• Harold McNeill

    April 14, 2020 |

    Hi Rick,
    Great to hear from you and trust all is going well. Our family members are all doing well but it must be pretty tough for a lot of people. I had once heard you were going to do some writing but never heard anything further. I would be most interested, but do you think the OB News have archives back to that time. Any link or information you could provide would be greatly appreciated. Did you keep copies? Regards, Harold

  • Rick Gonder

    April 14, 2020 |

    Hi Harold
    About 22 years ago I spent several weeks going through the OBPD archives. I wrote several stories that were published in the OB News. Feel free to use if they are of value to what you are doing.
    Keep this up, I’m enjoying it and it brings back memories.

  • Harold McNeill

    April 12, 2020 |

    Hi Susan,

    Glad you had a chance to read. I decided to update these stories by proofreading as there were several grammatical errors in many. Hopefully, many of those glaring errors have been removed.

    Many of the stories carry a considerable amount of social comment regarding the way the criminal justice system is selectively applied. Next up involves a young woman from near Cold Lake, Alberta, who was abducted by an older male from Edmonton. Her story is the story of hundreds of young men and woman who have found themselves alone and without help when being prayed upon unscrupulous predators.

    Cheers, Harold

  • Susan

    April 8, 2020 |

    Great read, Harold!…and really not surprising, sad as that may sound.
    Keep the stories coming, it is fascinating to hear them.
    Love from us out here in the “sticks”, and stay safe from this unknown predator called Covid.

  • Harold McNeill

    February 17, 2020 |

    Update:  Times Colonist, February 16, 2020, articles by Louise Dickson, She got her gun back, then she killed herself,” and,  Mounties decision to return gun to PTSD victim haunts her brother. 

    Summary: I don’t know how many read the above articles, but they contained the tragic details about young woman, Krista Carle’, who took her own life after suffering for years with PTSD. While tragedies such as this play out across Canada every week, the reason this story resonates so profoundly is that the final, tragic, conclusion took place here in Victoria. Continued in the article.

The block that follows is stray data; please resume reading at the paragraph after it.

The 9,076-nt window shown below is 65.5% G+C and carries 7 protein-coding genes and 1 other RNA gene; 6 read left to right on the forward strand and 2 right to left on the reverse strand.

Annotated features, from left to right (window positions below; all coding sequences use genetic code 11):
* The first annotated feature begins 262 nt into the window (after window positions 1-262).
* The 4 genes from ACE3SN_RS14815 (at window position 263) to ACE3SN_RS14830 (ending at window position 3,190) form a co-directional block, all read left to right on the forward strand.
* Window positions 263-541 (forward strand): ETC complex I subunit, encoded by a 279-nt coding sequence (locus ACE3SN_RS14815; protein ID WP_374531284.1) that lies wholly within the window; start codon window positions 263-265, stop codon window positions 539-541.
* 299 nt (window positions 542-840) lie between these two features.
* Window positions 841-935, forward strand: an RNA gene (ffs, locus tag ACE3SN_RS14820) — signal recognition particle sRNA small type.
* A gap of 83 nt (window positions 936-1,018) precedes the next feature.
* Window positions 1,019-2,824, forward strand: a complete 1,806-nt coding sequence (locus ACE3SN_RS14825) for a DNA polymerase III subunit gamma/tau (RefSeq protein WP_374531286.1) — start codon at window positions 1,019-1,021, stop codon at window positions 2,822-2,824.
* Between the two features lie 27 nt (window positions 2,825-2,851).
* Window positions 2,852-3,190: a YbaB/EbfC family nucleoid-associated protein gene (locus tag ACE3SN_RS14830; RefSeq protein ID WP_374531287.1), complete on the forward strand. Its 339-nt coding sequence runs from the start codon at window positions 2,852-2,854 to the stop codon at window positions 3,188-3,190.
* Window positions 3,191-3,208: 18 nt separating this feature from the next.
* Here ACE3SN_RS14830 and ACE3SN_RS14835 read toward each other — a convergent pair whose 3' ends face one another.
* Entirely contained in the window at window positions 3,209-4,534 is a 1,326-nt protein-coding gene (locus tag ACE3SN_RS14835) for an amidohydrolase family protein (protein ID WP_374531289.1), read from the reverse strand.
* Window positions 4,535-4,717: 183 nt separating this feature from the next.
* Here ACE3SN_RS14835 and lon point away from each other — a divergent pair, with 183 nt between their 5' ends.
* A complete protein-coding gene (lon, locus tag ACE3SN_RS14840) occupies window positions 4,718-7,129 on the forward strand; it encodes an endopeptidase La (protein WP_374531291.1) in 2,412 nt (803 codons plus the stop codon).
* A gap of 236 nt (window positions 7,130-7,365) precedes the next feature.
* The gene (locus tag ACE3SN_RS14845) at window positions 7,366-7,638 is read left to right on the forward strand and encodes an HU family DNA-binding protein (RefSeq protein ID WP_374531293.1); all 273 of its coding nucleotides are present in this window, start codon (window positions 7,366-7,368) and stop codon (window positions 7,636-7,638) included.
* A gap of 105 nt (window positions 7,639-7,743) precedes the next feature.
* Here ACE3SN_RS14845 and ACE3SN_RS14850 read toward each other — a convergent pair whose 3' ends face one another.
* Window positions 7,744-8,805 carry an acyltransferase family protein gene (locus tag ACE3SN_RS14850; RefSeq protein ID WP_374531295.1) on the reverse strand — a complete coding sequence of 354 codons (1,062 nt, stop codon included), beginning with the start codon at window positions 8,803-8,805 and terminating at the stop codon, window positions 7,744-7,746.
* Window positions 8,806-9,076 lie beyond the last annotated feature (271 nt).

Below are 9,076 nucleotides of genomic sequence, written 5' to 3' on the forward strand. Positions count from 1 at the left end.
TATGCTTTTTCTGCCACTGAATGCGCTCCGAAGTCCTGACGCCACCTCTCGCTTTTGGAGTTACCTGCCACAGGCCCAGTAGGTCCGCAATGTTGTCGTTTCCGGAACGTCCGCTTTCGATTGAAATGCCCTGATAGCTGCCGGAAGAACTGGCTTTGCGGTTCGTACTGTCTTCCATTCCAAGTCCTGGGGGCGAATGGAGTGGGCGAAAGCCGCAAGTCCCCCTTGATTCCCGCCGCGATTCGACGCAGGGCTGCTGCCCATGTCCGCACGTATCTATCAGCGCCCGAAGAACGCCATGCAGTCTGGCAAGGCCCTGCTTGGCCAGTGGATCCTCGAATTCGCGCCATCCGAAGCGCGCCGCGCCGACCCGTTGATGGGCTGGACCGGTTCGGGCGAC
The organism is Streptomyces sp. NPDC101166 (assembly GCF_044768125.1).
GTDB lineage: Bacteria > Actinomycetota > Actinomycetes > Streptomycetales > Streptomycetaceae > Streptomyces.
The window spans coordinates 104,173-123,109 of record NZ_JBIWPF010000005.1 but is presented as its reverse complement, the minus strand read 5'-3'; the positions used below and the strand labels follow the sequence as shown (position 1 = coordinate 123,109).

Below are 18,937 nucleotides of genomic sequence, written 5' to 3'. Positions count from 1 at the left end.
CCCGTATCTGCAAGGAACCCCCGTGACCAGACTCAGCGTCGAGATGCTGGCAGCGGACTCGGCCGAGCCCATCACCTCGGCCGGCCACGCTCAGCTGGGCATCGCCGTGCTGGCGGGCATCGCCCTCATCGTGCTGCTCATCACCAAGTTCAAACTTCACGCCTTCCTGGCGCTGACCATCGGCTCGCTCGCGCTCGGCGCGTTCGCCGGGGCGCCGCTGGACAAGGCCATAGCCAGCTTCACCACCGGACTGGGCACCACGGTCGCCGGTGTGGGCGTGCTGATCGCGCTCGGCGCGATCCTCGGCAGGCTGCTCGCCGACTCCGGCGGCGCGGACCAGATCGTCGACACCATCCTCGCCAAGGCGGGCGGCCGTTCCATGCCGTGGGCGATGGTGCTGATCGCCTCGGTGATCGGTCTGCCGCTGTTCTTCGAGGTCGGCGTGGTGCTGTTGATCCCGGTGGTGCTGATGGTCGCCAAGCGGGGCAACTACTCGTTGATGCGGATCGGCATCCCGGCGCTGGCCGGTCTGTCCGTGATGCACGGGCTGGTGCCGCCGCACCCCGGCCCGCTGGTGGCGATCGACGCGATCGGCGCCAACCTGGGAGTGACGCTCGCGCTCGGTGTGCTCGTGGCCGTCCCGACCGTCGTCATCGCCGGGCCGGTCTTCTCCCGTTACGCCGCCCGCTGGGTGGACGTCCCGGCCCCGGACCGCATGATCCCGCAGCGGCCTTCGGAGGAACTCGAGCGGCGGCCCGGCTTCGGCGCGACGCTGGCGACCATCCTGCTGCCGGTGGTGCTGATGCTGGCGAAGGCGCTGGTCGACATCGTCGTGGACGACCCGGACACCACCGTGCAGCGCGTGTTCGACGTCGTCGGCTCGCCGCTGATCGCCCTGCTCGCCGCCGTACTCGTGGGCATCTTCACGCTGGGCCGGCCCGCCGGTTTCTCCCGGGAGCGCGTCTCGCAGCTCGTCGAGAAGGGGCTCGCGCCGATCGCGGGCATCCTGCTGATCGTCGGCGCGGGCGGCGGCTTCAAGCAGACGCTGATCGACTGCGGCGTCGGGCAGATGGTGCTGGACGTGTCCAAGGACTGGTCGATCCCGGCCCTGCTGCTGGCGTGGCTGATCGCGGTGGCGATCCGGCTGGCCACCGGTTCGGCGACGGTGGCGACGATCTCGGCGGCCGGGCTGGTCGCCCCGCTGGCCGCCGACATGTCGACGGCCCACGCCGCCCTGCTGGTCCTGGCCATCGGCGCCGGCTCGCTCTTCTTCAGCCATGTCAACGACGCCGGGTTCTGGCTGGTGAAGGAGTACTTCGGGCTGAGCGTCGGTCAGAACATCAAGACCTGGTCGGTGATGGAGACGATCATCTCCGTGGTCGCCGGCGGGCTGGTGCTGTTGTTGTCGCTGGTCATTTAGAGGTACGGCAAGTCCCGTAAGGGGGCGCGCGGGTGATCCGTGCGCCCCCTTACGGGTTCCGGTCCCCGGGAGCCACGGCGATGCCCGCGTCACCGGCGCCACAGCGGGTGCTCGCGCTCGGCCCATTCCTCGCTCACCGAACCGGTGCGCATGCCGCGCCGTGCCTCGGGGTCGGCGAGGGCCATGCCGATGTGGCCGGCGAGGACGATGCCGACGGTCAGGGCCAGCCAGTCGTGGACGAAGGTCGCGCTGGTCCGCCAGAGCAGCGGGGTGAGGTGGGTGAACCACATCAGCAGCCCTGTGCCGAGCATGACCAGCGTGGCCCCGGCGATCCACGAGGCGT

• McNeill Life Stories Index to Police Notebook - McNeill Life Stories

    February 16, 2020 |

    […] Part I, Police solidarity and the push for amalgamation. Part II, Comparing police cultures and implementing change Part III, The past as a guide to the future Part IV The integration of police services […]

  • Harold McNeill

    February 15, 2020 |

    Testing the comments section after changes made. Updated: February 10, 2020

    Further to the update below (February 1, 2020), I note that since the government announced a “No-Fault” insurance plan for BC, Robert Mulligan is taking a slightly different tack, suggesting that no-fault will only increase the problems by taking away the right of an injured party to sue.

    I’ve copied just one sentence from Mulligan’s longer discussion, “And I think people don’t like the idea that somebody who’s, for example, was drunk and ran into you and you become a quadriplegic is going to be treated exactly the same way you would in terms of getting benefits (go to minute 00:15:26 to see his full comment)

    Statements like this appear to be simple fear-mongering. As was the case in the past, people who commit criminal offences, as well as other forms of negligence while driving, may well lose their insurance coverage and in all likelihood would be sued by ICBC to recover costs of the claim. (Link here to Mulligan’s full conversation on CFAX radio)

  • McNeill Life Stories Index to Police Notebook - McNeill Life Stories

    January 5, 2020 |

    […] 28. The past as a guide to the future (Part III): Over the past 60 years, many activities the police once performed as a natural part of their daily duty, eventually became incompatible with achieving their basic goals. What happened? (August 2019) […]

  • McNeill Life Stories Why I stand with science? - McNeill Life Stories

    November 11, 2019 |

    […] During the Ice Age, the Earth’s average temperature was about 12 degrees Fahrenheit colder than it is today. That was enough to keep snow from melting during the summers in northern regions. As snow fell on the snow, glaciers formed. (NASA Earth Observatory) […]

  • McNeill Life Stories How to Game an Election - McNeill Life Stories

    September 18, 2019 |

    […] The Federal Conservatives and Seymour Riding Association complied but one day later those memes will be shared by every third party social media site and by thousands of supporters where the message will be taken as a statements of the fact.  Five years from now those memes will still be circulating. (Link here to background on the SNC Lavalin matter) […]